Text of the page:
A quieter than average night at the King's suggests that perhaps the marketing for Save The Last Dance For Me is not quite right, or perhaps the market has moved elsewhere and isn't quite so hung up on sequels.
Much like Mamma Mia!, songs aren't so much shoe-horned into this production as sledge-hammered with a few groans coming from seasoned members of the audience at the more laboured lyrical intros.
Plot-wise, it's a straightforward show: two sisters head for a week of fun in a caravan near "uptown Lowestoft" in the summer of 1963. So far, so Dirty Dancing; but this is from a far simpler era, with topics such as racial equality and women's lib still seemingly firmly in the future.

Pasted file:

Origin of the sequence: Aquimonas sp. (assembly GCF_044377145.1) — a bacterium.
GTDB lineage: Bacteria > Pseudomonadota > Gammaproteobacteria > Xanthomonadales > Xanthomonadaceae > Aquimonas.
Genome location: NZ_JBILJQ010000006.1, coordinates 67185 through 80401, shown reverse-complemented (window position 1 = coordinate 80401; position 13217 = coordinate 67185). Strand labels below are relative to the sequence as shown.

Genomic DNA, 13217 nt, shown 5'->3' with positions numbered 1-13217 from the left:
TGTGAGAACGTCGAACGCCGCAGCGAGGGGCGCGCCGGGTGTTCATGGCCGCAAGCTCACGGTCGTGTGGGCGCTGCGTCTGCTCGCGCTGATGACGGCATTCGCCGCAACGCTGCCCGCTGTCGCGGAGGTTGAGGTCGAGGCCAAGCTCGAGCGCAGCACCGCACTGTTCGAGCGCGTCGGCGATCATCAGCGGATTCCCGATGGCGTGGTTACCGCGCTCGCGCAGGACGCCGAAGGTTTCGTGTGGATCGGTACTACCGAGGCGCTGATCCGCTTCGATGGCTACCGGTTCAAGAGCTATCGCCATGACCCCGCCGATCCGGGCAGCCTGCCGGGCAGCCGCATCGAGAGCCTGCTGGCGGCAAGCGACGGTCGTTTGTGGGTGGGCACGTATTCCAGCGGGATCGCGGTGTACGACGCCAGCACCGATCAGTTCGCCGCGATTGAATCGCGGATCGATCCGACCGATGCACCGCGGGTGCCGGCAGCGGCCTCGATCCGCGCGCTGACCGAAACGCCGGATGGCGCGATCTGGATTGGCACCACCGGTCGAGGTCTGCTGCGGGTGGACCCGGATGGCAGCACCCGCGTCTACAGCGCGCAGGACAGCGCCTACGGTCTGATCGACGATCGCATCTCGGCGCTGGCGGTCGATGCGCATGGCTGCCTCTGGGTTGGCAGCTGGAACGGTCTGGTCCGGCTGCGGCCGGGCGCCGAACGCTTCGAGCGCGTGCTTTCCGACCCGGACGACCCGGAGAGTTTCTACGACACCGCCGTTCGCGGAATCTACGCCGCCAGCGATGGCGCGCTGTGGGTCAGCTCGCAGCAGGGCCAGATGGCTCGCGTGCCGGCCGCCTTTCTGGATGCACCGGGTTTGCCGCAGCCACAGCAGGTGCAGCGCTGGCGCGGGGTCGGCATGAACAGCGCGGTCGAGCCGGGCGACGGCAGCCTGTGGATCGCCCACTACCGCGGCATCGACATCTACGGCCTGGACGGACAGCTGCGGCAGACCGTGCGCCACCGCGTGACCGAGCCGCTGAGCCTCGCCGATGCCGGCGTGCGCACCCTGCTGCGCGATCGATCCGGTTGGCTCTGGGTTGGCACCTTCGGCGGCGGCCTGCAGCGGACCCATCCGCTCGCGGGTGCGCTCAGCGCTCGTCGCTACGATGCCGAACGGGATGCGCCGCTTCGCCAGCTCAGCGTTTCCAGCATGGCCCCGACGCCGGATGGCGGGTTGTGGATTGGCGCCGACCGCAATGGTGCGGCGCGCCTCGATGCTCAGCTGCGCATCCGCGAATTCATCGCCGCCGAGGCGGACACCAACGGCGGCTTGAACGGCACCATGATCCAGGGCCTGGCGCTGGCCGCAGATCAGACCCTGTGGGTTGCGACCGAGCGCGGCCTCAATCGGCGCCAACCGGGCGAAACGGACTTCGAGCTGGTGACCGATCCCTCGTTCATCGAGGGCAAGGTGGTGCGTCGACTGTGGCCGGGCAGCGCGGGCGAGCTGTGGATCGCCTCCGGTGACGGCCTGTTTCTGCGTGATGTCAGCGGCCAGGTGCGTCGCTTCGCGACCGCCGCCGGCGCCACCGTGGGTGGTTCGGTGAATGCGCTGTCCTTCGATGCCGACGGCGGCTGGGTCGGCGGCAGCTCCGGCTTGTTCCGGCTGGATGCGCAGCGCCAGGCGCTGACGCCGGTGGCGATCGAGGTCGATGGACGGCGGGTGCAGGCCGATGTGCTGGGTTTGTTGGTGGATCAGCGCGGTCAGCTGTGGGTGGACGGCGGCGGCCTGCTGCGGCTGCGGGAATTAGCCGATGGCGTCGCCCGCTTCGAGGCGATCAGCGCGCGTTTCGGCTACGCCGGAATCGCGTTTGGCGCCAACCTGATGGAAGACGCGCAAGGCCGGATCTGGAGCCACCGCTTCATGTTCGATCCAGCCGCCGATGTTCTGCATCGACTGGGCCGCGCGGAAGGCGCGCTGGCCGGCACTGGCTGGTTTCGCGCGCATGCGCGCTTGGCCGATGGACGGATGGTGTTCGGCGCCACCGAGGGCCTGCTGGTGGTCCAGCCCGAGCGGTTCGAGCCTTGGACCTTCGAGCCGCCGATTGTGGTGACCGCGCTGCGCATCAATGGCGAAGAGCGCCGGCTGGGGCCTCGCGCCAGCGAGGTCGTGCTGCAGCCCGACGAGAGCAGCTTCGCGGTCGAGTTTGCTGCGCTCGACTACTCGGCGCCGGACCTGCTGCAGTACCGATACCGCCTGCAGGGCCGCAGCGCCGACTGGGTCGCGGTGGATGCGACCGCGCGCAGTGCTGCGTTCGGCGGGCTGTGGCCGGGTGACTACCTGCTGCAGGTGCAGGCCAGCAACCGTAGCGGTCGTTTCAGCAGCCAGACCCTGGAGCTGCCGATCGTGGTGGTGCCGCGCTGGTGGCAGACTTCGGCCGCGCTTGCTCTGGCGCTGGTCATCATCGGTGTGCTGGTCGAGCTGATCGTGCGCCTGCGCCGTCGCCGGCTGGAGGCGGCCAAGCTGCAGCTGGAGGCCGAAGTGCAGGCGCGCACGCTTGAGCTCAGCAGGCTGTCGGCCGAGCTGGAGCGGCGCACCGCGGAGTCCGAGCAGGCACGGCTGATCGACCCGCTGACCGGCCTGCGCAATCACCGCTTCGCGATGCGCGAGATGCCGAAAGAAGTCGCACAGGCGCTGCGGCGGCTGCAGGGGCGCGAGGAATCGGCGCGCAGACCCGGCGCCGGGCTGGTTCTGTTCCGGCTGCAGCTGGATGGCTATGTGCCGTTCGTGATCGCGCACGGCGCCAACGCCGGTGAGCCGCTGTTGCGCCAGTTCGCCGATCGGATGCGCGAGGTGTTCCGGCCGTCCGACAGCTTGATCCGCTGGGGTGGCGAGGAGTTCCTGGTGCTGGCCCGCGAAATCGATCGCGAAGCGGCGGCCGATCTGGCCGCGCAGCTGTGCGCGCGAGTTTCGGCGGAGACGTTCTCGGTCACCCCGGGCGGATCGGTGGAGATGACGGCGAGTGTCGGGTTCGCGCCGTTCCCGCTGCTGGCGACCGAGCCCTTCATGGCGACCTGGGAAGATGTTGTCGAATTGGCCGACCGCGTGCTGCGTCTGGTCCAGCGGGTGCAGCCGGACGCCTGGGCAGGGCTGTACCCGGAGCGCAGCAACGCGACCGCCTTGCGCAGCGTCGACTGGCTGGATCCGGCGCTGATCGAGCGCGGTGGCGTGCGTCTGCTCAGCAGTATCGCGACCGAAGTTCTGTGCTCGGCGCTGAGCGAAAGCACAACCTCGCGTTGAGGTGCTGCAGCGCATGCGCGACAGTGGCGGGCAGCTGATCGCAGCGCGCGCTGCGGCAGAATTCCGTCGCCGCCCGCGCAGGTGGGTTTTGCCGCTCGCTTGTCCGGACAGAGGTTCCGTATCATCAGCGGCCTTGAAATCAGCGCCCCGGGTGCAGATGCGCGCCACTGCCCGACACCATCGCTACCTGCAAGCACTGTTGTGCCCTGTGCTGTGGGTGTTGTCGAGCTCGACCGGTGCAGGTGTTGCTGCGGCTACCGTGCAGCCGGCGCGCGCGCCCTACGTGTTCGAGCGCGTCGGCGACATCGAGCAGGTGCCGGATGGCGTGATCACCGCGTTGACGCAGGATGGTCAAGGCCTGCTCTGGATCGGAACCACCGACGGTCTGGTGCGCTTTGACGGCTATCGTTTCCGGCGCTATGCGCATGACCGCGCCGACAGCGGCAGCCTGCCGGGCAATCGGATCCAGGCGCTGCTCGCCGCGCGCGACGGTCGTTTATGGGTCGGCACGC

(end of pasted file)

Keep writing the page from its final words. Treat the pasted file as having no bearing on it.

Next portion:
The sister duo is the strongest element in the young cast with Elizabeth Carter as innocent Marie and Verity Jones as worldly-wise big sister, Jennifer. Vocally impressive, Carter was involved in the 2012 tour of Dreamboats and Petticoats, while Jones has previously worked with Craig Revel Horwood, and her stylish dancing could certainly withstand his waspish tongue.
Kieran McGinn and Lee Honey-Jones as Curtis and Milton, the air force Yanks on the pull, are able enough to deliver the (slightly weak) narrative while their air force superior officer Rufus (played by Jay Perry, a former member of S Club Juniors) carries most of the bigger ensemble and band numbers well.
Ultimately, the a cappella sections (Sweets For My Sweet and Hushabye) are by far the most successfully executed and memorable.